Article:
An extract on #gopro
Archives containing photos of helmet cameras have surfaced over the last decade. One shows Denver Broncos backup quarterback Jacky Lee wearing a helmet camera at football practice in 1965. Another early helmet video camera was a 1977 head-mounted camera designed to convert images into tactile sensations for the blind,
Almost a decade later, a Canon CI-10 camera was mounted to the side of Dick Garcia's helmet by Aerial Video Systems (AVS) of Burbank, CA at the Nissan USGP 500 World Championship at Carlsbad Raceway in Carlsbad, CA on June 28, 1986. At this time the helmet camera was used commercially. For the first time, images were transmitted live from this camera by AVS via portable microwave to the ABC broadcast truck, then integrated into their live broadcast. This innovative system showed viewers the rider's Point of View of the race as it unfolded.
Another early innovator of video helmet camera technology was Mark Schulze, who created a system for use while producing The Great Mountain Biking Video in 1987. "Schulze stripped-down a red motorcycle helmet and jury-rigged a mounting for the first consumer color video chip camera. A cable ran from the camera to a padded backpack that contained a Panasonic VHS portable video recorder and a DC-lead-acid battery for power, which made the rig heavy, unwieldy, and hot.
This pioneering technology brought an engaging perspective to live sports television and action sports videos and eventually gave way to button and lipstick cameras. The helmet cam then became a standard piece of equipment, worn by umpires, catchers, goalies and referees for live television as well as BMX riders, surfers, skiers, skydivers, hockey and soccer players and other sports aficionados, to record and share their experiences.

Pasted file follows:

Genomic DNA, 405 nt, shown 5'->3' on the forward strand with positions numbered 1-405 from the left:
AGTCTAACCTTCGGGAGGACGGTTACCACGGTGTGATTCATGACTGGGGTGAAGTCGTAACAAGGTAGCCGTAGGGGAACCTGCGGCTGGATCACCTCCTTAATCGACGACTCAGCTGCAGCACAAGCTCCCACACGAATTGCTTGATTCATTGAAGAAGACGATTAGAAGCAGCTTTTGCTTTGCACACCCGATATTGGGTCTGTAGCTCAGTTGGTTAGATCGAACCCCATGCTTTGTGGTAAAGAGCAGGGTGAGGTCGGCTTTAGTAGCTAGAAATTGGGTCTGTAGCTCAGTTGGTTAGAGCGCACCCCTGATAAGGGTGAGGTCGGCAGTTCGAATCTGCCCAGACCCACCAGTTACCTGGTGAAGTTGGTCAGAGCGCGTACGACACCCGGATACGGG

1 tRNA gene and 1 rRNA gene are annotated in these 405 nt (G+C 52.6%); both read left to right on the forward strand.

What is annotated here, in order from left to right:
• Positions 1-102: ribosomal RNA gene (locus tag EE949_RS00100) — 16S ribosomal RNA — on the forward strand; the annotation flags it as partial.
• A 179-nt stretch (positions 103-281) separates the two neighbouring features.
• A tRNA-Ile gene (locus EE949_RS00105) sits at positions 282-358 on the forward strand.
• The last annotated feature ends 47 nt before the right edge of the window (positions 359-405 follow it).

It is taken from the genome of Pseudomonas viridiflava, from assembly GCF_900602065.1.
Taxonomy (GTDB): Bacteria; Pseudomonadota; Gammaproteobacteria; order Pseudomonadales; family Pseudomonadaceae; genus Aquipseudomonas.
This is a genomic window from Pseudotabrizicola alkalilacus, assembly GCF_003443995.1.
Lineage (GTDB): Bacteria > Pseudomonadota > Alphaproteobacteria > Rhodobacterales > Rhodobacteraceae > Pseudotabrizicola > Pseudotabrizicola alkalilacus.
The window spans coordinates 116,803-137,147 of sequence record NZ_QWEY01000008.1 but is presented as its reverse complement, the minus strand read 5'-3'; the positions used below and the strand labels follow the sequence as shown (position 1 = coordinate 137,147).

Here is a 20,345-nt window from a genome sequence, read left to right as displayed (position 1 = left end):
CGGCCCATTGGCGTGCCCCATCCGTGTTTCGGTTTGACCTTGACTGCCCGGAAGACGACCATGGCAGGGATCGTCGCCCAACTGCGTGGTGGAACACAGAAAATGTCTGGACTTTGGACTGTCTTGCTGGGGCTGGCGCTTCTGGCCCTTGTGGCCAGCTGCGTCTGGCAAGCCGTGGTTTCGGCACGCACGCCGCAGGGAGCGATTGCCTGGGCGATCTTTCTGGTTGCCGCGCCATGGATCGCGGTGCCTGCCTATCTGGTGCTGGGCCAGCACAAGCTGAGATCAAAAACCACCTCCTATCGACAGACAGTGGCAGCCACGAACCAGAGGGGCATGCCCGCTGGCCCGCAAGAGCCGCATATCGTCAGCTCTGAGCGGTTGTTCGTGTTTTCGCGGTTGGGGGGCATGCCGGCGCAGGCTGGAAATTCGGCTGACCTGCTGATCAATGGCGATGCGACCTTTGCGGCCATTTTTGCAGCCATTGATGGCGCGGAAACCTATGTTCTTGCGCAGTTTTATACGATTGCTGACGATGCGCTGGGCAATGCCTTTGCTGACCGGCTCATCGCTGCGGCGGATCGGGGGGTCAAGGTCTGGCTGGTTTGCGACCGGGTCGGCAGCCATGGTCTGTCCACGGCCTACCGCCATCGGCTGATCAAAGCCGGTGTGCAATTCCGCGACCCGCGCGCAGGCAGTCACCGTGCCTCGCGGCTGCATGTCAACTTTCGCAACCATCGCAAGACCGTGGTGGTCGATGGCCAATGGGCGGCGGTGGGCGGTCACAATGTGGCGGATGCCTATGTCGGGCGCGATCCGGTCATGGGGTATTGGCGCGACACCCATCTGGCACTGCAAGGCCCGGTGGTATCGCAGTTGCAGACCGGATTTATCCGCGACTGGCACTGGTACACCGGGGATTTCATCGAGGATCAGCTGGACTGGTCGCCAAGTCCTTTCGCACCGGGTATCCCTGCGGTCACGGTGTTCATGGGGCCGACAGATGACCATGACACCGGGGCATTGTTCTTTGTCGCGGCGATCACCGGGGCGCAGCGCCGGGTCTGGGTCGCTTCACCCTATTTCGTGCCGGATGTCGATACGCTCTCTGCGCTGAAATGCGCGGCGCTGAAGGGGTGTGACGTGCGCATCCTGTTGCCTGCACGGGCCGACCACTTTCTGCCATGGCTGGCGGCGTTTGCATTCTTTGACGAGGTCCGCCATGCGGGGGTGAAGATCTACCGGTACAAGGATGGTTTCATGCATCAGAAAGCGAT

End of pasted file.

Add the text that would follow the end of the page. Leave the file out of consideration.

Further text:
In 1991, the World League of American Football introduced the innovation of a miniature camera mounted on the right side of the VSR-3 Riddell helmet worn by quarterbacks. This rig was developed by USA Network and Aerial Video Systems (AVS). An antenna was placed in the crown of the helmet between an inflatable pad and the shell. Each of these Helmet-Cams cost $20,000 and transmitted live game action. These helmet cams were briefly used to provide live player's-eye-view footage in professional American football. However, their use was discontinued after players complained of the extra weight, and TV networks became concerned about the aggressive behavior the cameras captured.
In 2002, after graduating with a degree in Visual Arts from UCSD, Nick Woodman, a long-time surfer, created the GoPro camera. This was a small, wearable camera with a waterproof housing for people to share their personal experiences in sports and other endeavors with the world.
Today's generation of helmet cameras offer features like on-screen menus, high-definition format, wireless transmitting to an offsite recording device, waterproof enclosures, multiple mounts and 3D capabilities.